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Hence, I suggest to monitor in time the global kinetic energy in your whole domain and see when the flow is really statistically steady. That appears when the kinetic energy oscillates around a mean value.
This statement here clarifies all my doubts, thanks so much. I now understand that the time averaging is not really forcing it to be steady some how (which was what I disagreed with) and I now know how long to wait before I start recording data for analysis.

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You should see a similar behaviour also for the pressure probe.
I'll look into it, thanks.
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Old   February 7, 2020, 16:31
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The statistical averaging (in time and space) is performed only as a post-processing, it does not enter into the LES run that produce always a 3D unsteady solution.
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Old   February 7, 2020, 16:57
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Quote:
Originally Posted by FMDenaro View Post
The statistical averaging (in time and space) is performed only as a post-processing, it does not enter into the LES run that produce always a 3D unsteady solution.
Oh! This makes more and more sense now. Btw, I saw your other thread where you suggested that the person read computational methods for fluid dynamics, I've got a copy from the library today. I had a CFD course, but it was not really much.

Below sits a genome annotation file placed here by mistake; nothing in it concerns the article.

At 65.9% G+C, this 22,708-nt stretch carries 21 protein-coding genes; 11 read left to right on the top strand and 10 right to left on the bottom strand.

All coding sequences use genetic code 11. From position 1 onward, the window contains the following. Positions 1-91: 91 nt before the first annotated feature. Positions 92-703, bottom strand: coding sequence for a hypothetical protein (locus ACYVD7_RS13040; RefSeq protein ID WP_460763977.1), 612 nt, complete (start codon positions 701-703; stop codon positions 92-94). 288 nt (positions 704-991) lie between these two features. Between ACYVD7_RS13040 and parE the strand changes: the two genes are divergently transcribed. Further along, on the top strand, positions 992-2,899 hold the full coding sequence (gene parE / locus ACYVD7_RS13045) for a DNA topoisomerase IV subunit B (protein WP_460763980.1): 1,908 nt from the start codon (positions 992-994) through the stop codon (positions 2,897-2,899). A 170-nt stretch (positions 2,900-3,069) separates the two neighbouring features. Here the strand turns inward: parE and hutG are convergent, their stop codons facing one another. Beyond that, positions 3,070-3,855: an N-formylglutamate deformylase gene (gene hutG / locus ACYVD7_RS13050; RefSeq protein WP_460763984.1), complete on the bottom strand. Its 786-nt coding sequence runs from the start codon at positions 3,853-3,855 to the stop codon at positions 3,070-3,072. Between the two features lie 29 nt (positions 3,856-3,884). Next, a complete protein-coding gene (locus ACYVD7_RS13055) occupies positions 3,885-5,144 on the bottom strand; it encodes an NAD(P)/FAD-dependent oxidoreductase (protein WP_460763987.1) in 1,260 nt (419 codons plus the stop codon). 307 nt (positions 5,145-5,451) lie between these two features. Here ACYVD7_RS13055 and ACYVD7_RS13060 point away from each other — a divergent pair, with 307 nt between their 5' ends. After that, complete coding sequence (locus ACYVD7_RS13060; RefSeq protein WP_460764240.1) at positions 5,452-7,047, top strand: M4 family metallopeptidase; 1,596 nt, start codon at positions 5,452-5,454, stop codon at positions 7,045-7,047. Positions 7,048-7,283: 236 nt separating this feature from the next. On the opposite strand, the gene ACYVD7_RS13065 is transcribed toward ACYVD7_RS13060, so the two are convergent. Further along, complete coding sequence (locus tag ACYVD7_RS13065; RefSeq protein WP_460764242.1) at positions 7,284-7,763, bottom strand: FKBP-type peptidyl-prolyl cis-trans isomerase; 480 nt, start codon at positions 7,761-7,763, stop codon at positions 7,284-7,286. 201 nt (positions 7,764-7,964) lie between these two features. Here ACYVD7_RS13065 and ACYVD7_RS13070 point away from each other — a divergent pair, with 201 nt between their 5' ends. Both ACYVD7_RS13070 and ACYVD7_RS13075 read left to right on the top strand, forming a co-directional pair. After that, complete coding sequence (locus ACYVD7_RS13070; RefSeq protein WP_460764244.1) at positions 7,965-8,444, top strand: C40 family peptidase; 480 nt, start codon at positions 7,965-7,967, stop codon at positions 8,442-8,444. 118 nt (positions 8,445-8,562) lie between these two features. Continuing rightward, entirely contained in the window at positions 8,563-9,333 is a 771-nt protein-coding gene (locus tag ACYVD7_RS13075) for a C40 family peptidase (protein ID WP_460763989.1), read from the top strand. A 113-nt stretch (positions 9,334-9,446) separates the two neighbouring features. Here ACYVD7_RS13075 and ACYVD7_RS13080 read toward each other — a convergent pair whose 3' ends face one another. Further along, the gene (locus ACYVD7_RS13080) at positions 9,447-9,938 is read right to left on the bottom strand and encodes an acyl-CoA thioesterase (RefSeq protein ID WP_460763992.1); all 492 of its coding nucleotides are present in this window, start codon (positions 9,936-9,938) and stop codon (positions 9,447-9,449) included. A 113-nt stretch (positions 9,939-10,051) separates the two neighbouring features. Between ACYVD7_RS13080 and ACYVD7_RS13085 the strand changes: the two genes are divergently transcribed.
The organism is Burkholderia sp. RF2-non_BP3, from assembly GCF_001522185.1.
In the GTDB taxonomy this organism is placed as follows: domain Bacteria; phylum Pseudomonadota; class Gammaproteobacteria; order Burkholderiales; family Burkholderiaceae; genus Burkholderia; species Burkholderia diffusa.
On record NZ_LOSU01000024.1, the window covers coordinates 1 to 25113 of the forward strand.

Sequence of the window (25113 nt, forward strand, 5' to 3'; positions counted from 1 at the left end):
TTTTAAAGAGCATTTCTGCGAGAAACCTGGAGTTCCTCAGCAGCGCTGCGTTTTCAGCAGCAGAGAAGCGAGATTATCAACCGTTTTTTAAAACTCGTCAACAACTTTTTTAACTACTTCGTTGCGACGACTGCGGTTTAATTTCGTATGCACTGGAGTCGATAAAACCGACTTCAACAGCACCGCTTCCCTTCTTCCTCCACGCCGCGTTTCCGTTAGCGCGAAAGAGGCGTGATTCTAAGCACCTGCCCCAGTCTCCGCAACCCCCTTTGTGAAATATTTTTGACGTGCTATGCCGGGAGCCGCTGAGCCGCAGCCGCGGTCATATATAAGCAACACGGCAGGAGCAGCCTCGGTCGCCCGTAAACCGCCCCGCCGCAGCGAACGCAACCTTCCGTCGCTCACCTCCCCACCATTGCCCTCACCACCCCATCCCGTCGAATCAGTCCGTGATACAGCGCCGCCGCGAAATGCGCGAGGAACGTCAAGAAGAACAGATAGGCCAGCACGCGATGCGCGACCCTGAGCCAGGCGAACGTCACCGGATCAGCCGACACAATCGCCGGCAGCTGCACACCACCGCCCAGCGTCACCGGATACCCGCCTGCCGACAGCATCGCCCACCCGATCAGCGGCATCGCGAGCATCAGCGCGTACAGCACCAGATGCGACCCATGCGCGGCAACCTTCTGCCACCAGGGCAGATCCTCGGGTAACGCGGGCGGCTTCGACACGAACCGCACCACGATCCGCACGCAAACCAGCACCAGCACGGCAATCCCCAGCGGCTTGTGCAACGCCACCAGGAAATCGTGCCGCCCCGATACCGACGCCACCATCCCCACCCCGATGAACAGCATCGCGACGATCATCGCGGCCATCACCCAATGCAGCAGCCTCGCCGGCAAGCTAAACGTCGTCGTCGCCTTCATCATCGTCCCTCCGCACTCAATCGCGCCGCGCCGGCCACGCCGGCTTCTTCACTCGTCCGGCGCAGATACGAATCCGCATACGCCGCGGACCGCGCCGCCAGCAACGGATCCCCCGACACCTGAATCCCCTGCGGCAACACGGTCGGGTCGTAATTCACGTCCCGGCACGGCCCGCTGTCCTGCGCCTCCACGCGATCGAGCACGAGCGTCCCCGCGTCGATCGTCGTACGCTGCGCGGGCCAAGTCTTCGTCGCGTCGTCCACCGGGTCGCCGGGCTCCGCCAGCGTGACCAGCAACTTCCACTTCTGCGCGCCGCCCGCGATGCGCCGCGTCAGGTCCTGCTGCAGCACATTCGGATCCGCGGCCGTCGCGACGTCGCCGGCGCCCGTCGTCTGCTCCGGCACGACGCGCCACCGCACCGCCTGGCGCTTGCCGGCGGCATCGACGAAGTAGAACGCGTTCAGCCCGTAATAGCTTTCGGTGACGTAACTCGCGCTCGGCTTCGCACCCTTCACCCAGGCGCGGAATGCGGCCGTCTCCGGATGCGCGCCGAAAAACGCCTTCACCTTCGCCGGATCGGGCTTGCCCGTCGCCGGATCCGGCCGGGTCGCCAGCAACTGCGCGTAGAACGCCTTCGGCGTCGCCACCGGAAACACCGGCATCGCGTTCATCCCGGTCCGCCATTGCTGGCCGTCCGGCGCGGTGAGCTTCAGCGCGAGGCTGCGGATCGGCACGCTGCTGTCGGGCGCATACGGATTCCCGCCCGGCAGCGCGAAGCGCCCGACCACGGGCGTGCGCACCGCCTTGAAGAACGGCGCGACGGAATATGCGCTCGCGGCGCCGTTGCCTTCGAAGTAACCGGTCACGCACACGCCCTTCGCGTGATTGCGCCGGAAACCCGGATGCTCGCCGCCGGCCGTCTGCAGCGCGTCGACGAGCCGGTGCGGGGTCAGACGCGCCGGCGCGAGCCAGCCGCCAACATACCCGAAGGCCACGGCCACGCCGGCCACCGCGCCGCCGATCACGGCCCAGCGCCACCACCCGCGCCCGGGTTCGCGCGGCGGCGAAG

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Old   February 7, 2020, 17:27
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Oh! This makes more and more sense now. Btw, I saw your other thread where you suggested that the person read computational methods for fluid dynamics, I've got a copy from the library today. I had a CFD course, but it was not really much.



Basic CFD textbooks are good but not sufficient at all to well understand and to perform a good LES.

You could find useful my notes about LES but I strongly suggest in particular the addressed references for LES

https://www.researchgate.net/publica..._Part_I_and_II
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Old   February 7, 2020, 18:31
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Quote:
Originally Posted by FMDenaro View Post
Basic CFD textbooks are good but not sufficient at all to well understand and to perform a good LES.

You could find useful my notes about LES but I strongly suggest in particular the addressed references for LES

https://www.researchgate.net/publica..._Part_I_and_II
Thanks, I actually attended a workshop by Denaro and some others in Brussels and have some material from them, but more on examples and things to keep in mind, etc thanks for the links.